Akhilesh Yadav emerges as challenger in Uttar Pradesh

Akhilesh Yadav addresses a rally in Ambedkar Nagar
Image caption Akhilesh Yadav has been gaining in popularity

With the regional Samajwadi Party emerging as the main challenger to the government of Dalit icon Mayawati in the ongoing assembly elections in India's Uttar Pradesh state, the spotlight is on Akhilesh Yadav, the party's young president who is being credited with its turnaround. The BBC's Geeta Pandey in Lucknow profiles the new star on the politically crucial state's horizon.

A few hundred people have gathered on a winter evening by the roadside in a crowded commercial area in Lucknow.

Overhead hangs red bunting with the smiling faces of party leaders and pictures of a bicycle - their election symbol.

Almost all the men in the crowd sport cloth caps in red - the party colour.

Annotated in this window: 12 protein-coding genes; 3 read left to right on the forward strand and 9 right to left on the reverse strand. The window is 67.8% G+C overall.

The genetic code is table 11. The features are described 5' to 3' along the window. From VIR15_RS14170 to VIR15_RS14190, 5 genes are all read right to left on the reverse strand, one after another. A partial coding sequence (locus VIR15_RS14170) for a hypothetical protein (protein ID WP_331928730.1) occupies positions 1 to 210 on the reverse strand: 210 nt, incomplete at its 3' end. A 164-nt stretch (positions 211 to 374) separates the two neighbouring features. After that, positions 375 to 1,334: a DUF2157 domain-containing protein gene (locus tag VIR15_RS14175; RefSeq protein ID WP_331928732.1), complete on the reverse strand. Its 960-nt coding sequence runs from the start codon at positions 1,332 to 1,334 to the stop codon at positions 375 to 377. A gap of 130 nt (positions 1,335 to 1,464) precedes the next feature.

Soon, a bright red bus, escorted by a couple of dozen young men on bikes, comes into view and the crowd gets into a frenzy.

"Long live Akhilesh bhaiyya [brother]," they chant.

The bus comes to a halt in the middle of the road and Mr Yadav is hoisted onto the roof on a mechanical lift.

The member of parliament is the son of Mulayam Singh Yadav - a former wrestler who served three times as the chief minister of Uttar Pradesh.

He is the star campaigner for the Samajwadi Party and the reception he gets here befits a rockstar.

His flag-waving supporters surround the bus and throw rose petals at him. They call out his name and raise their hands to touch him.

Many in the crowd take his photo on their mobile phone cameras.

Mr Yadav appears at ease with the adulation, bending forward to catch the marigold garlands flung at him from below. He knows nearly all the party workers by name and invites a few of them to stand on the bus with him.